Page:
Some of this will probably inevitably fall into place over time. For now, there seems to be the root of a compromise between the two governments. Maybe. Tomorrow morning, Clark County will consider adopting a revised land management plan, developed in part with city officials – there are elements of compromise. But city officials are not necessarily convinced; there is some talk of suing to overturn.

We may be coming toward a turning point – things are pressing into collision, or cooperation.

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Sep 24 2007

Anti-libertarian?

Published by under Idaho

There’s been some perplexed talk among Idaho Republicans about a string of decisions and initiatives on the part of Governor C.L. “Butch” Otter , a man long known as a lower-case libertarian – a person strongly disinclined to have government to anything that a private person or entity prospectively could do. And to oppose, as a general principle, anything like an expansion of government.

So what to make of many of Otter’s recent decisions? There’s the support for a new Ada-Canyon community college. Support for pursuing some kind of medical school for the state, prospectively a big investment. Support for public transportation initiatives. And some of these things quietly done.

Now comes the report that Otter is setting up a state Office of Energy Resources. Which may only add to libertarian wonderment . . .

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Oregon State Highway film from 1966. A few changes since then.

 

JOURNEY WEST

by Stephen Hartgen
The personal story of the well-known editor, publisher and state legislator's travel west from Maine to Idaho. A well-written account for anyone interested in Idaho, journalism or politics.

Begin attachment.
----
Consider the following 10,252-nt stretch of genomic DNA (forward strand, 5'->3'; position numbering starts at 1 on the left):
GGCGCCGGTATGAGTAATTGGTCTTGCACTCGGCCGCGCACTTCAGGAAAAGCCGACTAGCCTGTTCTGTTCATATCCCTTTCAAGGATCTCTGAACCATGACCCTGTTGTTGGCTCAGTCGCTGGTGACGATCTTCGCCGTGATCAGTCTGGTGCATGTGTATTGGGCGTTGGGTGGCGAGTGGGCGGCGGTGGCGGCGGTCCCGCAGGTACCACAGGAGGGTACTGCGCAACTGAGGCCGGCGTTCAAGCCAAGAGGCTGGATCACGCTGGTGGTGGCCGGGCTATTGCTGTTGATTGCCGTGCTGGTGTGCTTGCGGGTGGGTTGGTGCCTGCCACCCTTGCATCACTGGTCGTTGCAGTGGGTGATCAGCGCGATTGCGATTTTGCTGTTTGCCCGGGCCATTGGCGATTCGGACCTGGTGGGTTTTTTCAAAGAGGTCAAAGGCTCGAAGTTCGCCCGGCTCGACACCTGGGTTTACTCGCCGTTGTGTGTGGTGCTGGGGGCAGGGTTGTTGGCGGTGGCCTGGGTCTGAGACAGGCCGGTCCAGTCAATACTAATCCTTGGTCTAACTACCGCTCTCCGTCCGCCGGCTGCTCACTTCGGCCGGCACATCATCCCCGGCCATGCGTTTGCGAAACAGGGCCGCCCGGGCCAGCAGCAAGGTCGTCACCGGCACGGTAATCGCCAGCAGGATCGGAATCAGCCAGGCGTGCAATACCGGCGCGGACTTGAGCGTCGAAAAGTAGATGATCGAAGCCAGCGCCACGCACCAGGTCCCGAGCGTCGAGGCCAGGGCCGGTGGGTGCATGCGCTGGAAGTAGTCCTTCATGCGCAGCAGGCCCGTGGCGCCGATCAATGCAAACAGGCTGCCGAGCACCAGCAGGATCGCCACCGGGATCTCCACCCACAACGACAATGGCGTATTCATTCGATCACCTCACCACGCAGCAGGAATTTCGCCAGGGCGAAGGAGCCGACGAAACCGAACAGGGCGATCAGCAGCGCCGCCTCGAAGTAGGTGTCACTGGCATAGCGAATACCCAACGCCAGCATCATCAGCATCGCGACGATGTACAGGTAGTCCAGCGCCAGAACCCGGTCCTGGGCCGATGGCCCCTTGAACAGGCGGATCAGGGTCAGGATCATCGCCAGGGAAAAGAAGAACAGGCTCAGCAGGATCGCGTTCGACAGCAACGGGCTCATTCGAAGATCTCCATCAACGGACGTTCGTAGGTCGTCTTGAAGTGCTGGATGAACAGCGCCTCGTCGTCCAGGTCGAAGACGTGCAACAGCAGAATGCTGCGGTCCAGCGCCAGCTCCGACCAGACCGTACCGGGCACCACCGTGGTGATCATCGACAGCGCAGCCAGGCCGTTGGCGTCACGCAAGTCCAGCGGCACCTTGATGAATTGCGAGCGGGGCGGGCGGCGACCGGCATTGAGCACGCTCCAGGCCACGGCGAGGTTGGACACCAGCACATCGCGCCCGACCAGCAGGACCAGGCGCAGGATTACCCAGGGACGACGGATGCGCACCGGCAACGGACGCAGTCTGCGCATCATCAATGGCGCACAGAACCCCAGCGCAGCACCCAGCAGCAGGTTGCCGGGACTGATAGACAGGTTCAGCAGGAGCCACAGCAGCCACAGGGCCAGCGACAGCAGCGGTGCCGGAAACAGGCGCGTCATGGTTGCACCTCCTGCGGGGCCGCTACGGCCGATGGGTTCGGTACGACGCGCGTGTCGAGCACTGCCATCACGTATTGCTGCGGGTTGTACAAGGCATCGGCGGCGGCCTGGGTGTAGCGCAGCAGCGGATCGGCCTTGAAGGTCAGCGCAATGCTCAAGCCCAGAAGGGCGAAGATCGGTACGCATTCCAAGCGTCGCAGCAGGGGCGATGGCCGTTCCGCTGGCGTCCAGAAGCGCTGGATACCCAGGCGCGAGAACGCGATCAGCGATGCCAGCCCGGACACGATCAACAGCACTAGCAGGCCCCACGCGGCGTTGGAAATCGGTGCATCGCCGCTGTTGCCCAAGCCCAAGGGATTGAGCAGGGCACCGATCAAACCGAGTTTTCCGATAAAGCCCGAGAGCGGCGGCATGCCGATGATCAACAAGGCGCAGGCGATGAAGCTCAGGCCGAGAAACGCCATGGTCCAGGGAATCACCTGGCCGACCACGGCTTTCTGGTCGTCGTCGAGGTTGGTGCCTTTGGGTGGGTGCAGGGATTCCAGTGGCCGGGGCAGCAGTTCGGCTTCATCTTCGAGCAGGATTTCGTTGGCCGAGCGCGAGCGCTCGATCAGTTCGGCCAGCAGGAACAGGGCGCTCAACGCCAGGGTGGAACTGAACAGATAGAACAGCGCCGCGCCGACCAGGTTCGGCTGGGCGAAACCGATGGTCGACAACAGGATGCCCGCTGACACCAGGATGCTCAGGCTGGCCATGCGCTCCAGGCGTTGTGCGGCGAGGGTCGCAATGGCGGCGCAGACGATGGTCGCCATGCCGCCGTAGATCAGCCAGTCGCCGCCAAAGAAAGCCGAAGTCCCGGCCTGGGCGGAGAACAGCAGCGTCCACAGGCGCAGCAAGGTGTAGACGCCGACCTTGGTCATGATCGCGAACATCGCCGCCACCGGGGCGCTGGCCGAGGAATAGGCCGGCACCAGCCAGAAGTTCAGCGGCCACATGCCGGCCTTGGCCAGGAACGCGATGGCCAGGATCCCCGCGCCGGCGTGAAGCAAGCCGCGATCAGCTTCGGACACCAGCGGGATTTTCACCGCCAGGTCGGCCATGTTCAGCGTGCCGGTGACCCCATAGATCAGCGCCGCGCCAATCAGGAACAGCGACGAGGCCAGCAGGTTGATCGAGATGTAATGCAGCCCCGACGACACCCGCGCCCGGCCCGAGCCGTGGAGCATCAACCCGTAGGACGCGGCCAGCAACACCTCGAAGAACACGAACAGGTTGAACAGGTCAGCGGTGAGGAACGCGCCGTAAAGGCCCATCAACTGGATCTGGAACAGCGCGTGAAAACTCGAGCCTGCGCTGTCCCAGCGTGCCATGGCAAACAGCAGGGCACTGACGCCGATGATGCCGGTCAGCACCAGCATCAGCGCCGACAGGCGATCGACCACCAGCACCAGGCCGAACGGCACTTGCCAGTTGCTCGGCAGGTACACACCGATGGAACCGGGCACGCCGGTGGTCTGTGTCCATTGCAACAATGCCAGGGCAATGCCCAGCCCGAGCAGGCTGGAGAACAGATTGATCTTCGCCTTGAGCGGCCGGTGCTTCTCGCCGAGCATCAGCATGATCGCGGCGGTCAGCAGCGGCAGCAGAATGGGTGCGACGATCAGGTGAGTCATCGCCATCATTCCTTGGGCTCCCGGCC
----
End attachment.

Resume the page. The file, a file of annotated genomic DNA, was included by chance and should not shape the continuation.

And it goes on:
JOURNEY WEST: A memoir of journalism and politics, by Stephen Hartgen; Ridenbaugh Press, Carlton, Oregon. $15.95, here or at Amazon.com (softcover)

 

 

NEW EDITIONS is the story of the Northwest's 226 general-circulation newspapers and where your newspaper is headed.
New Editions: The Northwest's Newspapers as They Were, Are and Will Be. Steve Bagwell and Randy Stapilus; Ridenbaugh Press, Carlton, Oregon. 324 pages. Softcover. (e-book ahead). $16.95.
See the NEW EDITIONS page.

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FIELD GUIDE 2014

The Field Guide is the reference for the year on Oregon politics - the people, the districts, the votes, the issues. Compiled by a long-time Northwest political writer and a Salem Statesman-Journal political reporter.
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THE IDAHO POLITICAL
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by Randy Stapilus and Marty Trillhaase is the reference for the year on Idaho Politics - the people, the districts, the votes, the issues. Written by two of Idaho's most veteran politcal observers.
IDAHO POLITICAL FIELD GUIDE 2014, by Randy Stapilus and Marty Trillhaase; Ridenbaugh Press, Carlton, Oregon. $15.95, available right here or through Amazon.com (softcover)

 
 
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Diamondfield
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The Old West saw few murder trials more spectacular or misunderstood than of "Diamondfield" Jack Davis. After years of brushes with the noose, Davis was pardoned - though many continued to believe him guilty. Max Black has spent years researching the Diamondfield saga and found startling new evidence never before uncovered - including the weapon and one of the bullets involved in the crime, and important documents - and now sets out the definitive story. Here too is Black's story - how he found key elements, presumed lost forever, of a fabulous Old West story.
See the DIAMONDFIELD page for more.
 

Medimont Reflections Chris Carlson's Medimont Reflections is a followup on his biography of former Idaho Governor Cecil Andrus. This one expands the view, bringing in Carlson's take on Idaho politics, the Northwest energy planning council, environmental issues and much more. The Idaho Statesman: "a pull-back-the-curtain account of his 40 years as a player in public life in Idaho." Available here: $15.95 plus shipping.
See the Medimont Reflections page  
 
Idaho 100 NOW IN KINDLE
 
Idaho 100, about the 100 most influential people ever in Idaho, by Randy Stapilus and Martin Peterson is now available. This is the book about to become the talk of the state - who really made Idaho the way it is? NOW AN E-BOOK AVAILABLE THROUGH KINDLE for just $2.99. Or, only $15.95 plus shipping.
 

Idaho 100 by Randy Stapilus and Martin Peterson. Order the Kindle at Amazon.com. For the print edition, order here or at Amazon.